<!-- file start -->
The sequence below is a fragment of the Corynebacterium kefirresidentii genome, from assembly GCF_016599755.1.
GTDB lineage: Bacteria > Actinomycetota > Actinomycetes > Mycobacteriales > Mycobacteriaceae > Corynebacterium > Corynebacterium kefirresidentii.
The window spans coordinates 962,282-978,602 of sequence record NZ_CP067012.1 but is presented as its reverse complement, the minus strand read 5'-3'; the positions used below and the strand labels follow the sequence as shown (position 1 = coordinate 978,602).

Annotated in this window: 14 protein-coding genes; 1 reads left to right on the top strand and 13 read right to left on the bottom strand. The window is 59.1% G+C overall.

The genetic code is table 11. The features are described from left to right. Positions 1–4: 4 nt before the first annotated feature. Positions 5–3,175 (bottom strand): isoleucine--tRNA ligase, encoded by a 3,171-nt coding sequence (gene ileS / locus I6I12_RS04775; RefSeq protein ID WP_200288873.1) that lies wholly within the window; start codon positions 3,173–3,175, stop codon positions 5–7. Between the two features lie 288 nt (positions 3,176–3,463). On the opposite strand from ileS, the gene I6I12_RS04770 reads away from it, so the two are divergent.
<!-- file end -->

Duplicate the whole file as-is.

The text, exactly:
The sequence below is a fragment of the Corynebacterium kefirresidentii genome, from assembly GCF_016599755.1.
GTDB lineage: Bacteria > Actinomycetota > Actinomycetes > Mycobacteriales > Mycobacteriaceae > Corynebacterium > Corynebacterium kefirresidentii.
The window spans coordinates 962,282-978,602 of sequence record NZ_CP067012.1 but is presented as its reverse complement, the minus strand read 5'-3'; the positions used below and the strand labels follow the sequence as shown (position 1 = coordinate 978,602).

Annotated in this window: 14 protein-coding genes; 1 reads left to right on the top strand and 13 read right to left on the bottom strand. The window is 59.1% G+C overall.

The genetic code is table 11. The features are described from left to right. Positions 1–4: 4 nt before the first annotated feature. Positions 5–3,175 (bottom strand): isoleucine--tRNA ligase, encoded by a 3,171-nt coding sequence (gene ileS / locus I6I12_RS04775; RefSeq protein ID WP_200288873.1) that lies wholly within the window; start codon positions 3,173–3,175, stop codon positions 5–7. Between the two features lie 288 nt (positions 3,176–3,463). On the opposite strand from ileS, the gene I6I12_RS04770 reads away from it, so the two are divergent.